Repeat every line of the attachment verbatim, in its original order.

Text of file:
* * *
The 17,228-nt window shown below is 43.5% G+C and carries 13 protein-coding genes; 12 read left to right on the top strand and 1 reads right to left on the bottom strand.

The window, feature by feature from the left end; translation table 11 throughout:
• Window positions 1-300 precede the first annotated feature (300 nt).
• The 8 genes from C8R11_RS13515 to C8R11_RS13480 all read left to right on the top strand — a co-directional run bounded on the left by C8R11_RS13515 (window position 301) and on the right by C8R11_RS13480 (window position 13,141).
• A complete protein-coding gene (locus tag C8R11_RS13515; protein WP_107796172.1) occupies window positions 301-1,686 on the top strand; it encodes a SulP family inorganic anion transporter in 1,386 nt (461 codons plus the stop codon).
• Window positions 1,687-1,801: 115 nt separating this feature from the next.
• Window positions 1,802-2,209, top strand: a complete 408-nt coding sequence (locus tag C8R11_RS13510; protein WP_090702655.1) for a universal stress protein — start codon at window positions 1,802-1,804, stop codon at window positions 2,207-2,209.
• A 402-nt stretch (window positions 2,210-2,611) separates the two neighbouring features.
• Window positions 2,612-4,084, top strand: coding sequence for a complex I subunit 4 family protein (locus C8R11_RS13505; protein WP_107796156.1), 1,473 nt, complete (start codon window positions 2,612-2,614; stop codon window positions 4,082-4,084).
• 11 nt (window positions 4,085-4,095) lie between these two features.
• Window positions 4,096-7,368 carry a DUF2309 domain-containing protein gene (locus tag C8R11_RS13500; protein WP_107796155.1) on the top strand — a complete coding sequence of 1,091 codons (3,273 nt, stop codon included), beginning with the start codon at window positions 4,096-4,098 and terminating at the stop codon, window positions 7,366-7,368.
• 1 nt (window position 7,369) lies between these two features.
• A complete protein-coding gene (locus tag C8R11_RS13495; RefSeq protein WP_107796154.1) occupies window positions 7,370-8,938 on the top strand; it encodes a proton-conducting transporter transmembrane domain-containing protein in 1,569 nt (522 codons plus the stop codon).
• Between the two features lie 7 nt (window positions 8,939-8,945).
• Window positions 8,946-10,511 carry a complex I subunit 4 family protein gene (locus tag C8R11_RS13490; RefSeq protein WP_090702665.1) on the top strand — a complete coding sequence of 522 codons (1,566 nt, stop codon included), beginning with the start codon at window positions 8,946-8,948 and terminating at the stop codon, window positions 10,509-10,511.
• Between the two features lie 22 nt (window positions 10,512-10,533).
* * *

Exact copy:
The 17,228-nt window shown below is 43.5% G+C and carries 13 protein-coding genes; 12 read left to right on the top strand and 1 reads right to left on the bottom strand.

The window, feature by feature from the left end; translation table 11 throughout:
• Window positions 1-300 precede the first annotated feature (300 nt).
• The 8 genes from C8R11_RS13515 to C8R11_RS13480 all read left to right on the top strand — a co-directional run bounded on the left by C8R11_RS13515 (window position 301) and on the right by C8R11_RS13480 (window position 13,141).
• A complete protein-coding gene (locus tag C8R11_RS13515; protein WP_107796172.1) occupies window positions 301-1,686 on the top strand; it encodes a SulP family inorganic anion transporter in 1,386 nt (461 codons plus the stop codon).
• Window positions 1,687-1,801: 115 nt separating this feature from the next.
• Window positions 1,802-2,209, top strand: a complete 408-nt coding sequence (locus tag C8R11_RS13510; protein WP_090702655.1) for a universal stress protein — start codon at window positions 1,802-1,804, stop codon at window positions 2,207-2,209.
• A 402-nt stretch (window positions 2,210-2,611) separates the two neighbouring features.
• Window positions 2,612-4,084, top strand: coding sequence for a complex I subunit 4 family protein (locus C8R11_RS13505; protein WP_107796156.1), 1,473 nt, complete (start codon window positions 2,612-2,614; stop codon window positions 4,082-4,084).
• 11 nt (window positions 4,085-4,095) lie between these two features.
• Window positions 4,096-7,368 carry a DUF2309 domain-containing protein gene (locus tag C8R11_RS13500; protein WP_107796155.1) on the top strand — a complete coding sequence of 1,091 codons (3,273 nt, stop codon included), beginning with the start codon at window positions 4,096-4,098 and terminating at the stop codon, window positions 7,366-7,368.
• 1 nt (window position 7,369) lies between these two features.
• A complete protein-coding gene (locus tag C8R11_RS13495; RefSeq protein WP_107796154.1) occupies window positions 7,370-8,938 on the top strand; it encodes a proton-conducting transporter transmembrane domain-containing protein in 1,569 nt (522 codons plus the stop codon).
• Between the two features lie 7 nt (window positions 8,939-8,945).
• Window positions 8,946-10,511 carry a complex I subunit 4 family protein gene (locus tag C8R11_RS13490; RefSeq protein WP_090702665.1) on the top strand — a complete coding sequence of 522 codons (1,566 nt, stop codon included), beginning with the start codon at window positions 8,946-8,948 and terminating at the stop codon, window positions 10,509-10,511.
• Between the two features lie 22 nt (window positions 10,512-10,533).